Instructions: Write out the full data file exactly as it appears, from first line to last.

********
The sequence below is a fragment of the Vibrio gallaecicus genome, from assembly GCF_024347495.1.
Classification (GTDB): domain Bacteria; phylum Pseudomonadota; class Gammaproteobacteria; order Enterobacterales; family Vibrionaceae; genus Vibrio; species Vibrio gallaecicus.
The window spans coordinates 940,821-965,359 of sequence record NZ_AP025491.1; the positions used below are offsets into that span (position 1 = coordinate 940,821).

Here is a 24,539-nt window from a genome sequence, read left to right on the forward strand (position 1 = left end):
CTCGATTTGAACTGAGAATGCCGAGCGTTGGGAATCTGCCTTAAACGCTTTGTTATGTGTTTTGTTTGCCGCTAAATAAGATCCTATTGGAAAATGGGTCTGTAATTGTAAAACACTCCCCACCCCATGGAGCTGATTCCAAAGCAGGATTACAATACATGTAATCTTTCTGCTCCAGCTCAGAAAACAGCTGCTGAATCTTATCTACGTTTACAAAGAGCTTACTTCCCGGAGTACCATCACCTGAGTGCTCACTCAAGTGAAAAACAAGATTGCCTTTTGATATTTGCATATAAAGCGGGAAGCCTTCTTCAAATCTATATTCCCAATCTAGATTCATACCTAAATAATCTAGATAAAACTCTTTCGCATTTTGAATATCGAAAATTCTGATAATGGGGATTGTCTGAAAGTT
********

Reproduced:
The sequence below is a fragment of the Vibrio gallaecicus genome, from assembly GCF_024347495.1.
Classification (GTDB): domain Bacteria; phylum Pseudomonadota; class Gammaproteobacteria; order Enterobacterales; family Vibrionaceae; genus Vibrio; species Vibrio gallaecicus.
The window spans coordinates 940,821-965,359 of sequence record NZ_AP025491.1; the positions used below are offsets into that span (position 1 = coordinate 940,821).

Here is a 24,539-nt window from a genome sequence, read left to right on the forward strand (position 1 = left end):
CTCGATTTGAACTGAGAATGCCGAGCGTTGGGAATCTGCCTTAAACGCTTTGTTATGTGTTTTGTTTGCCGCTAAATAAGATCCTATTGGAAAATGGGTCTGTAATTGTAAAACACTCCCCACCCCATGGAGCTGATTCCAAAGCAGGATTACAATACATGTAATCTTTCTGCTCCAGCTCAGAAAACAGCTGCTGAATCTTATCTACGTTTACAAAGAGCTTACTTCCCGGAGTACCATCACCTGAGTGCTCACTCAAGTGAAAAACAAGATTGCCTTTTGATATTTGCATATAAAGCGGGAAGCCTTCTTCAAATCTATATTCCCAATCTAGATTCATACCTAAATAATCTAGATAAAACTCTTTCGCATTTTGAATATCGAAAATTCTGATAATGGGGATTGTCTGAAAGTT